Scandal – ILLEGALS Get Huge Win!

In a baffling move that can only be described as a leap off the cliff of common sense, Santa Ana’s City Council has voted to place a measure on the November 2024 ballot that, if passed, would allow noncitizens to vote in municipal elections. Yes, you heard that right. Undocumented residents, permanent residents, green card holders, asylum seekers, and refugees could soon have a say in how thing are run. This head-scratching measure is the brainchild of council members Jonathan Hernandez and Benjamin Vazquez, who seem to be on a mission to turn the city’s governance into a free-for-all.

The council’s decision was far from unanimous, narrowly passing with a 4-3 vote. The usual suspects, council members Jessie Lopez, Thai Viet Phan, Ben Vazquez, and Jonathan Ryan Hernandez, unsurprisingly voted in favor. Meanwhile, voices of reason like Mayor Valerie Amezcua and council members Phil Bacerra and David Penaloza voiced their serious concerns. They warned that this harebrained scheme would likely lead to costly legal battles and necessitate the creation of a new, convoluted system for voter registration and ballot counting.

Proponents of this measure argue that noncitizens contribute significantly to Santa Ana’s economy and community, and therefore deserve a voice in local governance. Councilmember Thai Viet Phan, apparently reaching for a history book in a dark room, compared the expansion of voting rights to the struggle for women’s suffrage before the 19th Amendment. The supporters believe this measure will empower residents affected by local policies who currently have no say in their creation.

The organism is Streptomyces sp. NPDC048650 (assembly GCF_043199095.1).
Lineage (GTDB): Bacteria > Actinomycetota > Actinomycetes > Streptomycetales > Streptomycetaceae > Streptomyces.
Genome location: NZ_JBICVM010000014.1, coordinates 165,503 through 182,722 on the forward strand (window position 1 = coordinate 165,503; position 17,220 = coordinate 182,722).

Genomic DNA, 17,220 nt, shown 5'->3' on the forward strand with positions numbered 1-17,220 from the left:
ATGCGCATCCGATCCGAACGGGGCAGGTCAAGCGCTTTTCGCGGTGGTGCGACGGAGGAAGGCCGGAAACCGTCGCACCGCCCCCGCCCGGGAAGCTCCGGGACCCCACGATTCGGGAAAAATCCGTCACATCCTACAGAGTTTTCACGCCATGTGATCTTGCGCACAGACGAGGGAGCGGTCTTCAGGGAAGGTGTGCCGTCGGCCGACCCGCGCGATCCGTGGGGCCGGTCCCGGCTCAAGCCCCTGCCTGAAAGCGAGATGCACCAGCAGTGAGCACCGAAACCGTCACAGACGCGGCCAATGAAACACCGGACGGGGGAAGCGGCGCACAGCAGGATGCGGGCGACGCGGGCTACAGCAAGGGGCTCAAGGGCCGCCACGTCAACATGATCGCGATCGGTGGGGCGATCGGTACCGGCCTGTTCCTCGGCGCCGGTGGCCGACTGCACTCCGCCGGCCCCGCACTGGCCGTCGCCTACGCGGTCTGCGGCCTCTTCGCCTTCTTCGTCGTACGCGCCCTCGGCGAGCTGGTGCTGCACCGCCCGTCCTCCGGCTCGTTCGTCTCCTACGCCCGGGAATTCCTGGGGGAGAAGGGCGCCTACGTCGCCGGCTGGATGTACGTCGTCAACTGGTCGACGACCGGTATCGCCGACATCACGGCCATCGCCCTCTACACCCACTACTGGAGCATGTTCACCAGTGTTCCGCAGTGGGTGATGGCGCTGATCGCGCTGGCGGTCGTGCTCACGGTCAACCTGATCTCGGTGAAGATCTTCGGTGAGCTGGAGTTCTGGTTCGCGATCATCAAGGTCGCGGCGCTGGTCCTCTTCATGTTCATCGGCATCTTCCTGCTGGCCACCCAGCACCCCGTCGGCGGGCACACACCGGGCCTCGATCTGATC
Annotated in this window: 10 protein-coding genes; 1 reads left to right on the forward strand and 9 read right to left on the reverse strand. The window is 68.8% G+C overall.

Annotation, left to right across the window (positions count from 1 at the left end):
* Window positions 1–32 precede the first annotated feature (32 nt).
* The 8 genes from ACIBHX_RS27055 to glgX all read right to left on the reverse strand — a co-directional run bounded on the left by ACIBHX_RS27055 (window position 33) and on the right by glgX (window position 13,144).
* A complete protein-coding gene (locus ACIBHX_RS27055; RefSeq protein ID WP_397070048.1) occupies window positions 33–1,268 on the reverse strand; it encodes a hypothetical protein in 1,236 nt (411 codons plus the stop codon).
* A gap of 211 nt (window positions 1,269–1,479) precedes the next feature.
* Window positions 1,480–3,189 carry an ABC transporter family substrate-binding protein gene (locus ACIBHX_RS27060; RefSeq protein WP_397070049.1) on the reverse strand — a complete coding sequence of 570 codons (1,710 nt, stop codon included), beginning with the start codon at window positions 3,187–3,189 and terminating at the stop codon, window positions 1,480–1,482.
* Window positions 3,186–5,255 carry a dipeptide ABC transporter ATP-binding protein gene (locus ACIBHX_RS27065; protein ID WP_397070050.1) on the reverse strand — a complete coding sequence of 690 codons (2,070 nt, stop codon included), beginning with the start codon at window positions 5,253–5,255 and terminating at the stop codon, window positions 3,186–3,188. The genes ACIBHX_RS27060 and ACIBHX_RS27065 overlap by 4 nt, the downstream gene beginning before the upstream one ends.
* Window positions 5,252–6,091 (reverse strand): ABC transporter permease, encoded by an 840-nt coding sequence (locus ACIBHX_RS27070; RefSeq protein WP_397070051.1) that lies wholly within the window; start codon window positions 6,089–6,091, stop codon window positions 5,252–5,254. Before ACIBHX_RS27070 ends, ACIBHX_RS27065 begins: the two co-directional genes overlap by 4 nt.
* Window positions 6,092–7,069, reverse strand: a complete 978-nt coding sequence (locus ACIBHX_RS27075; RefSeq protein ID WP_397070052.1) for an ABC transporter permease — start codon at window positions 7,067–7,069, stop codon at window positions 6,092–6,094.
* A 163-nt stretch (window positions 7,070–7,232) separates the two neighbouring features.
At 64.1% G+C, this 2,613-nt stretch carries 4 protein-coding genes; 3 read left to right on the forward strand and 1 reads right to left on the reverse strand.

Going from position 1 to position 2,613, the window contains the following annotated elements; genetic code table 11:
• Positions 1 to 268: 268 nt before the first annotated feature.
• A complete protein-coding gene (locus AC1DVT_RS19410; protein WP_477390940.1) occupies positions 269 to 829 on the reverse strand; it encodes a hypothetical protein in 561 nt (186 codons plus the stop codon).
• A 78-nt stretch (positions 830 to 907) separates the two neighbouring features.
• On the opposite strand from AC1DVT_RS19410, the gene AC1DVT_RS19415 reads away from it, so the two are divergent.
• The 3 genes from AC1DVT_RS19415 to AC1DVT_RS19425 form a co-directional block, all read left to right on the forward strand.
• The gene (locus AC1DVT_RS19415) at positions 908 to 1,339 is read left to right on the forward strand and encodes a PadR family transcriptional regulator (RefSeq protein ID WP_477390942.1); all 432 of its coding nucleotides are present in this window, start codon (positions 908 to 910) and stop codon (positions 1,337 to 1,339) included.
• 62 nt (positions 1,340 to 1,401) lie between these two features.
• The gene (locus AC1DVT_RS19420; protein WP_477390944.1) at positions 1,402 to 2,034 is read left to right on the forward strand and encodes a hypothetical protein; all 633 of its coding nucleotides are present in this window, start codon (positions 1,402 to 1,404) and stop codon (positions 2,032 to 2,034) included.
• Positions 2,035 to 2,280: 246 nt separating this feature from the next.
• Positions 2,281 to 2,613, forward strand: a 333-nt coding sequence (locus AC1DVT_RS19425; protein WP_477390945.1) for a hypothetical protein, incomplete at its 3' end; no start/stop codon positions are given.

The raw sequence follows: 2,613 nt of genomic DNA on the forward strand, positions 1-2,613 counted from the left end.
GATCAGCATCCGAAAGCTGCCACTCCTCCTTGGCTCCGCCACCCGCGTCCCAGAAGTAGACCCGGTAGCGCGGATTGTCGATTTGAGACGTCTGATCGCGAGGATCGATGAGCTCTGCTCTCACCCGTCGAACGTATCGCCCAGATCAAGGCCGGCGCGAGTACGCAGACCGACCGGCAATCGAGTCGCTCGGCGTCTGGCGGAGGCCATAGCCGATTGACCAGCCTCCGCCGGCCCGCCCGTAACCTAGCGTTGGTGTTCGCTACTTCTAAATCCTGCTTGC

However, critics rightfully point out that this measure is hasty, ill-conceived, and lacking in thorough planning. They fear it could prompt legal challenges similar to those seen in San Francisco, where noncitizen voting in school board elections was recently struck down by an appellate court. Mayor Amezcua and other sensible voices argue that the measure could lead to voter fraud and complicate election processes.

This debate in Santa Ana mirrors larger national conversations about voting rights and immigration. Nearby cities like Huntington Beach are taking a starkly different approach, proposing stricter voter ID laws to ensure only citizens vote. This contrast highlights the divergent perspectives on how to balance inclusivity with election integrity.

If Santa Ana voters approve this measure, it would make the city the first in Southern California to allow noncitizens to vote in local elections, setting a dangerous precedent that could influence other cities across the state and country. As the 2024 election approaches, this initiative is poised to be a significant issue, reflecting broader tensions and debates within American society about immigration and democratic participation.

Santa Ana’s decision to include this measure on the ballot reflects its unique demographic composition, with a large noncitizen population contributing to its local economy. This move underscores the city’s progressive stance on immigration and civic engagement, even as it braces for potential legal challenges and logistical hurdles.

The outcome of this vote could have far-reaching implications for noncitizen voting rights and the broader discussion on electoral reform in the United States. As the campaign unfolds, both supporters and opponents will likely intensify their efforts to sway public opinion and ensure a robust turnout for this pivotal decision in November 2024. Stay tuned, folks—this is going to be a wild ride.